National Pension System (or earlier called National Pension Scheme) is a retirement savings scheme introduced by the government. Here is all you need to know about it.
Updated on: 15-Sep-2022
The National Pension System is an initiative of the government to extend pension benefits to all Indian citizens. It is mandatory for central-government employees and the employees of some state governments to invest in the NPS. As per the earlier government directive, private-sector employees were proposed to be given a choice between the Employees' Provident Fund Organisation (EPFO) and the NPS which was later withdrawn. The employee contribution is generally 10 per cent of the basic salary and DA, with a matching contribution made by the employer. For central-government employees, the contribution by the government has been raised to 14 per cent. You can open two types of account under NPS - Tier I and Tier II. Now there is an additional account called Tier II - Tax Saver Scheme (NPS - TTS) available only for central- government employees.
Features of NPS
2) Entry age
3) Minimum investment
5) Account-holding categories
Investment objective and risks
The main objective of the National Pension System is to instil the discipline to save and invest in an old-age pension. The NPS is a defined-contribution scheme regulated by the Pension Fund Regulatory and Development Authority (PFRDA), where the investment is to be maintained until retirement. On retirement, a part of the corpus is allowed to be withdrawn as a lump sum and the balance is mandatorily paid out as a pension annuity.
Suitability and alternatives
Aspects of National Pension System
1) Capital protection and inflation protection
Your capital is not protected, as the NPS invests a certain amount in equities. The returns are, therefore, market-linked. However, equities are expected to beat inflation over the long term, thus building a certain level of inflation protection into the National Pension System.
In the case of the NPS, after three years of being in the scheme, you can withdraw up to 25 per cent of the contributions for defined expenses. These defined expenses are children's higher education or marriage, construction or purchase of the first house and treatment of critical illness for self, spouse, children or dependent parents. The regulations have defined 13 critical illnesses and have extended this facility to accidents or other ailments of a life-threatening nature, including COVID-19.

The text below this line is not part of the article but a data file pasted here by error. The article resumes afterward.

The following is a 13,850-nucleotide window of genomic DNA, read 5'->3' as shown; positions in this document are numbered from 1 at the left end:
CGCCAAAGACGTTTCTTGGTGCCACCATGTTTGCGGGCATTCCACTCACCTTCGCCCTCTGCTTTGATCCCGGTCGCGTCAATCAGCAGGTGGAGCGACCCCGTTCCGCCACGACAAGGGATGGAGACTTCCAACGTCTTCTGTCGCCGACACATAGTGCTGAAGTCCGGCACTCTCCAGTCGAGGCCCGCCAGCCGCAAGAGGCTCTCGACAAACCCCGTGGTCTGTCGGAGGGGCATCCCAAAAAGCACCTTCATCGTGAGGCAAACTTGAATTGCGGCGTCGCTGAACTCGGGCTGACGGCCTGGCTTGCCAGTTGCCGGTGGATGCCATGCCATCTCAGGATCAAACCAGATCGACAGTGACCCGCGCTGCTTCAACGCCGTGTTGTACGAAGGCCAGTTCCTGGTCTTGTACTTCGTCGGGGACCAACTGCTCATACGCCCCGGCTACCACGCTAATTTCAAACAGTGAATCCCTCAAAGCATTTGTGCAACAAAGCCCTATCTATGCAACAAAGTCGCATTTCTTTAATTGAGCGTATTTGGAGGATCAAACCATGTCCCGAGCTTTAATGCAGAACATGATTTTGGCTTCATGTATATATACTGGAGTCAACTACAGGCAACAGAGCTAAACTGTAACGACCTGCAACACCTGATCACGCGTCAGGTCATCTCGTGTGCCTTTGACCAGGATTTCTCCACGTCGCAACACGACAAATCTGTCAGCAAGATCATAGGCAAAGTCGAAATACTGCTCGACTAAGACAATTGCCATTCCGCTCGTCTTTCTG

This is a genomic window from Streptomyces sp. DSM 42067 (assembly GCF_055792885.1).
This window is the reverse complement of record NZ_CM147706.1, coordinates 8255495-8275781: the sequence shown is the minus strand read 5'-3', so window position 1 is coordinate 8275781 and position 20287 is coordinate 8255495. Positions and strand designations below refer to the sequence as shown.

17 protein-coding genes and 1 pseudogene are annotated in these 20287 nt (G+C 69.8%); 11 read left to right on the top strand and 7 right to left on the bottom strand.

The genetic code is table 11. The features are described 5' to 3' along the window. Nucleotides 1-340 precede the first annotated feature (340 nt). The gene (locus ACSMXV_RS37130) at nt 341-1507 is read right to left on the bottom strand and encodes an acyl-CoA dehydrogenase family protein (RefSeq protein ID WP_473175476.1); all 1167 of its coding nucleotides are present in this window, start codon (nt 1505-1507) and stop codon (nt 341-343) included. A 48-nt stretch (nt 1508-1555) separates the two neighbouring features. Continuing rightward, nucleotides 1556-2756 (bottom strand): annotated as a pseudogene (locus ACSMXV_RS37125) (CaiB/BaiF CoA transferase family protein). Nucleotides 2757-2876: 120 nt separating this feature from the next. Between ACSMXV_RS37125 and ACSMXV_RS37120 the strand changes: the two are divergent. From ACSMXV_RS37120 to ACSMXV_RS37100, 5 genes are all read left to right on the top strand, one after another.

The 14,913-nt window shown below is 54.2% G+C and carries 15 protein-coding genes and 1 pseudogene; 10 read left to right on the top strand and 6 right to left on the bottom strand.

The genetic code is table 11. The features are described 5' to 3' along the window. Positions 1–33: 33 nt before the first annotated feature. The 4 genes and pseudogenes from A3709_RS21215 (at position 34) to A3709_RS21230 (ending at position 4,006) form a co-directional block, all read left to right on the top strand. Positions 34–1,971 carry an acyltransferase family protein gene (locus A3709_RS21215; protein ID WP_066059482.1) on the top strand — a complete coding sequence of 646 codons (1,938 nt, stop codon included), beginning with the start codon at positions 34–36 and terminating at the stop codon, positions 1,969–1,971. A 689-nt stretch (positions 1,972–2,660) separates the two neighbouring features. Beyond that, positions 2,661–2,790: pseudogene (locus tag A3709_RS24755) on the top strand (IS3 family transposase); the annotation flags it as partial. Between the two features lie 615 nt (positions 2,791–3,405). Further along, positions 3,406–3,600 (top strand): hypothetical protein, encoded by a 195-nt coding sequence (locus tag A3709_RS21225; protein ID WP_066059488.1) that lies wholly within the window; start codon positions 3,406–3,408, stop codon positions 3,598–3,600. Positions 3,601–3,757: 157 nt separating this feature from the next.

The point to note is that the 25 per cent limit will be calculated on the contributed amount, not on the account balance. Suppose you have contributed Rs 5,000 per month for three years. You would be eligible to withdraw Rs 45,000, i.e., 25 per cent of Rs 1.8 lakh. You can make up to three withdrawals (with a gap of five years) during the tenure.
3) Exit option
4) NPS scheme tax benefits: Tax implications
Tax deduction on investments up to Rs 1.5 lakh (under Section 80CCD) and Rs 50,000 [under Section 80CCD (1B)] can be availed in a financial year. 60 per cent of the amount received at the completion of the term is tax-free. However, this tax benefit is not available for Tier II - Regular NPS account.
Where to open the account
You can open an NPS account with many PoP (Point of Presence) including some public and private banks. To view the list of empanelled POP, visit https://enps.nsdl.com/eNPS/
How to open an account
If you are not KYC compliant, you will need the following:
Types of National Pension System accounts
The NPS works on a defined-contribution basis and has three types:
List of Pension Fund Managers (PFMs)
The following is the list of NPS managers:
Currently, the following annuity service providers are empanelled with the PFRDA:
Investment options: ECGA of the NPS
The National Pension System offers different funds with varying exposure to equity funds (E), corporate debt (C), government securities (G) and alternative investment schemes (A). Of these asset classes, equity carries the maximum risk (and chances of maximum returns) and government securities carry minimum risk (and least returns). The following are the investment options available:
The newly introduced Tier II - TTS scheme has a fixed mandate of investing between 10 and 25 per cent in equity and the remaining in fixed income for the pension funds. Exposure to cash and money-market securities has been restricted to a maximum of 5 per cent. There is no investment choice to the subscriber.